Catholic Studies Minor
Roman Catholicism is a religious tradition that has had a major impact on the world through its history, theology, artistic culture, philosophy, and institutions. The Catholic Church, both as a formalized institution and as a historical body of believers, has developed various approaches to understanding God, the experience of faith, the tangible world, and the nature and meaning of human existence.
Loyola University Chicago’s Catholic studies minor allows students to explore the religious tradition that serves as Loyola’s foundation. True to its Jesuit background, Loyola is a home for all faiths, and students from all cultural and religious backgrounds are welcome to study Catholicism’s rich intellectual and artistic heritage.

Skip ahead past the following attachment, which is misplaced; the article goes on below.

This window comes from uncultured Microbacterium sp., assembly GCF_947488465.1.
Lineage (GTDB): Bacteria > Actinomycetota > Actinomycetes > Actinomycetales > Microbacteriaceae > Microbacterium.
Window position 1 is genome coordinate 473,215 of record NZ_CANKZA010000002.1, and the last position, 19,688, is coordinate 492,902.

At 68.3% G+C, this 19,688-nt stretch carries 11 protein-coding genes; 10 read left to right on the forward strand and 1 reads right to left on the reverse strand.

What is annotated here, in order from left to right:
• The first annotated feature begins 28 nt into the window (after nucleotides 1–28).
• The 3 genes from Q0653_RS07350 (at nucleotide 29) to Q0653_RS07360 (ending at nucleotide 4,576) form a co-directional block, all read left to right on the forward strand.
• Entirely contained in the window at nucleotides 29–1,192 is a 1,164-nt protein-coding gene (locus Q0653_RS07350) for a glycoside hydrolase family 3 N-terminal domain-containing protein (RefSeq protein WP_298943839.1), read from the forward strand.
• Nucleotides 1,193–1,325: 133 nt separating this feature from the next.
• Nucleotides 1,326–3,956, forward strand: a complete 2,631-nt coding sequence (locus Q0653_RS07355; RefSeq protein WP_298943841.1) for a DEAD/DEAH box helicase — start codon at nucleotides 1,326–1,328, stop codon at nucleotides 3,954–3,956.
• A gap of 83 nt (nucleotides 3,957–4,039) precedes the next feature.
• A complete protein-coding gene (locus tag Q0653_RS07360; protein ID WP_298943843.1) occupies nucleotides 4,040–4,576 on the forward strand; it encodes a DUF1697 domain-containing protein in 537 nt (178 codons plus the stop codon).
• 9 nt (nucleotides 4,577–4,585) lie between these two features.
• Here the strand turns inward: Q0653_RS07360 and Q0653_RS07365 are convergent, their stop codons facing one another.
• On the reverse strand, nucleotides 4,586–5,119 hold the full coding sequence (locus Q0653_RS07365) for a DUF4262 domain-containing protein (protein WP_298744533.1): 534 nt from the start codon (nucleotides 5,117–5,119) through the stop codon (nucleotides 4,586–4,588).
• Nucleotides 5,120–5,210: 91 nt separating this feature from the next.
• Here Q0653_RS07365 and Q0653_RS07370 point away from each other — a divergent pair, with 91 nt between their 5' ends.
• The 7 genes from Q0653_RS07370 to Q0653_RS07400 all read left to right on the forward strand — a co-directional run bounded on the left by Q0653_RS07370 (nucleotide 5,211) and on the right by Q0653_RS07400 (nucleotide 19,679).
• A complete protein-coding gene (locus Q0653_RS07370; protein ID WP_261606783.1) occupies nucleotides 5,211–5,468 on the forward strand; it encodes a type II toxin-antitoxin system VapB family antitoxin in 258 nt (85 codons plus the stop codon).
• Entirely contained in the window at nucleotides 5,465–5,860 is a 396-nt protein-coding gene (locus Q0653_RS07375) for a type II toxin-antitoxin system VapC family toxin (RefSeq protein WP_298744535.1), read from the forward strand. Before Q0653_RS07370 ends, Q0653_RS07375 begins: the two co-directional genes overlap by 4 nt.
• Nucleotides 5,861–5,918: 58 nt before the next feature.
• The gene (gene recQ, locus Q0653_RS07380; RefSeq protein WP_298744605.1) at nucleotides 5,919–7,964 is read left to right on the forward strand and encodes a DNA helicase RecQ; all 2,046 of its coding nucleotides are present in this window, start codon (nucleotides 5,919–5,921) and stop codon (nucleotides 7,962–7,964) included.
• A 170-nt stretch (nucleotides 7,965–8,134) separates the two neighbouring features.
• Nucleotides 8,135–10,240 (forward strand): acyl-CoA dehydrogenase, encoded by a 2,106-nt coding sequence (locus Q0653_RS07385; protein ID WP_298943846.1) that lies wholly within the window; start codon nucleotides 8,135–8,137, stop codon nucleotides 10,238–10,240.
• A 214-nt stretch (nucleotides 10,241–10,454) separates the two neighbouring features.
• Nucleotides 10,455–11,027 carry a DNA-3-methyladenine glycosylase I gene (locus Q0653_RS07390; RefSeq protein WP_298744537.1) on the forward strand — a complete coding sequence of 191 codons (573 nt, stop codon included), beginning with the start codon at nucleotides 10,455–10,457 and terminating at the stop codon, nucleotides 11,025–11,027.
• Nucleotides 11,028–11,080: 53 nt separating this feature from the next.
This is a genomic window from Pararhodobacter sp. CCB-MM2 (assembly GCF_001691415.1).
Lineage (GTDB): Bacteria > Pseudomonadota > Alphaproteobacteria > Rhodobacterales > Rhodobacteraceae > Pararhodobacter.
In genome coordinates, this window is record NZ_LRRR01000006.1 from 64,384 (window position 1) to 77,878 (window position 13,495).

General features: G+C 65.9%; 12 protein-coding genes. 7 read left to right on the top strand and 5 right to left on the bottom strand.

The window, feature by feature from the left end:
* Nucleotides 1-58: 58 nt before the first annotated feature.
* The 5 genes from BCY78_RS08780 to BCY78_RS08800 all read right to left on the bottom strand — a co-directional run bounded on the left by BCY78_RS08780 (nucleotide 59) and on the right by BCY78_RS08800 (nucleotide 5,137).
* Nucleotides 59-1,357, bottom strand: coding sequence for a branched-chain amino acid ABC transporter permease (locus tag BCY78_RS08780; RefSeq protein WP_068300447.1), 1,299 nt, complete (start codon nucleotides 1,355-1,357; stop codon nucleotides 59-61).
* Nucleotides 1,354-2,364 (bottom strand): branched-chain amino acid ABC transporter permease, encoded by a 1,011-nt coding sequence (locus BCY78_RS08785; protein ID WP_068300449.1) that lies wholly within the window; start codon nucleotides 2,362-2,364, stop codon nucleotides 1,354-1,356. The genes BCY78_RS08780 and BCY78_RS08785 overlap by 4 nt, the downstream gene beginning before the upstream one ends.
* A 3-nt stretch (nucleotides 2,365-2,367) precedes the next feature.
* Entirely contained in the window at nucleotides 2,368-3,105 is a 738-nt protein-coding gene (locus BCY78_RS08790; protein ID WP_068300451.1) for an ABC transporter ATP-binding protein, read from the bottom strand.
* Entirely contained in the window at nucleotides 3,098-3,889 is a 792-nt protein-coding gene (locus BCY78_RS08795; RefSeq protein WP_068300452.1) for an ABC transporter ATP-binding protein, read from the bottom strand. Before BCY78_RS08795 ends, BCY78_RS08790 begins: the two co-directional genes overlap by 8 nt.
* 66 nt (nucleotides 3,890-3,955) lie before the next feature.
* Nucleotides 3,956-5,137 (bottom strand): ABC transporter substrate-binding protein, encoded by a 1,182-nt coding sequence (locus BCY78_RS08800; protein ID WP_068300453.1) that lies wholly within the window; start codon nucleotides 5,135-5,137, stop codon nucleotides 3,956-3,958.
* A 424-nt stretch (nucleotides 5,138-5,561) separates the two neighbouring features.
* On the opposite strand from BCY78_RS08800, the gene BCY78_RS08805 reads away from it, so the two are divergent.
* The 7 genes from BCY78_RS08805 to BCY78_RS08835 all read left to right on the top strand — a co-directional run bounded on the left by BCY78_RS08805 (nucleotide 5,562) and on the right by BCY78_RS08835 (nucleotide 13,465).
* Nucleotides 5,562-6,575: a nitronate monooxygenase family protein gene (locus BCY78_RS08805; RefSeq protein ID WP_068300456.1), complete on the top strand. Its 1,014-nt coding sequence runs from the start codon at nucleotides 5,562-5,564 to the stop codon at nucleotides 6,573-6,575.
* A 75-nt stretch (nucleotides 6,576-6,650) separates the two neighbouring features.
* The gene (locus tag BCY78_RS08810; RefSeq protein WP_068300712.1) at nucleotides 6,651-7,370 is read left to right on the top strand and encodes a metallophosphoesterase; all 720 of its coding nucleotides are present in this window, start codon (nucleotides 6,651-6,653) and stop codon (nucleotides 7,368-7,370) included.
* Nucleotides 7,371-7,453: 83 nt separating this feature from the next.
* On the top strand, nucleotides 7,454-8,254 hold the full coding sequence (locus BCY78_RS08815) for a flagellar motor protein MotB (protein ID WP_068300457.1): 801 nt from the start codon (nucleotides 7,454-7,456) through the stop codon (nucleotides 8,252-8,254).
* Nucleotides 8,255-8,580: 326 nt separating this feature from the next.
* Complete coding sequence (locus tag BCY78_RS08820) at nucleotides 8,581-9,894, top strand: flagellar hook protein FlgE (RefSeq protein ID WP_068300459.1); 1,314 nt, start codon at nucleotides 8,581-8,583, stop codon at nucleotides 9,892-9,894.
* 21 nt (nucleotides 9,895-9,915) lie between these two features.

Loyola’s Catholic studies minor is an interdisciplinary program that incorporates courses in philosophy, theology, history, literature, classical studies, political science, and the arts. Students in the program:
Focus on the multicultural, multidisciplinary phenomenon of Roman Catholicism.
Explore the Catholic intellectual tradition as a set of developing meanings and values that informs the lives of Catholic communities.
Learn about the developing nature of Catholic beliefs and practices through history, especially Catholicism’s relationship with modern Western culture and political institutions.
Discover what is often called the “Catholic imagination” in the production and expression of culture through literature, art, theater, and music.
Study and engage in Catholic social teaching, issues of justice, and what the Church calls “the preferential option for the poor.”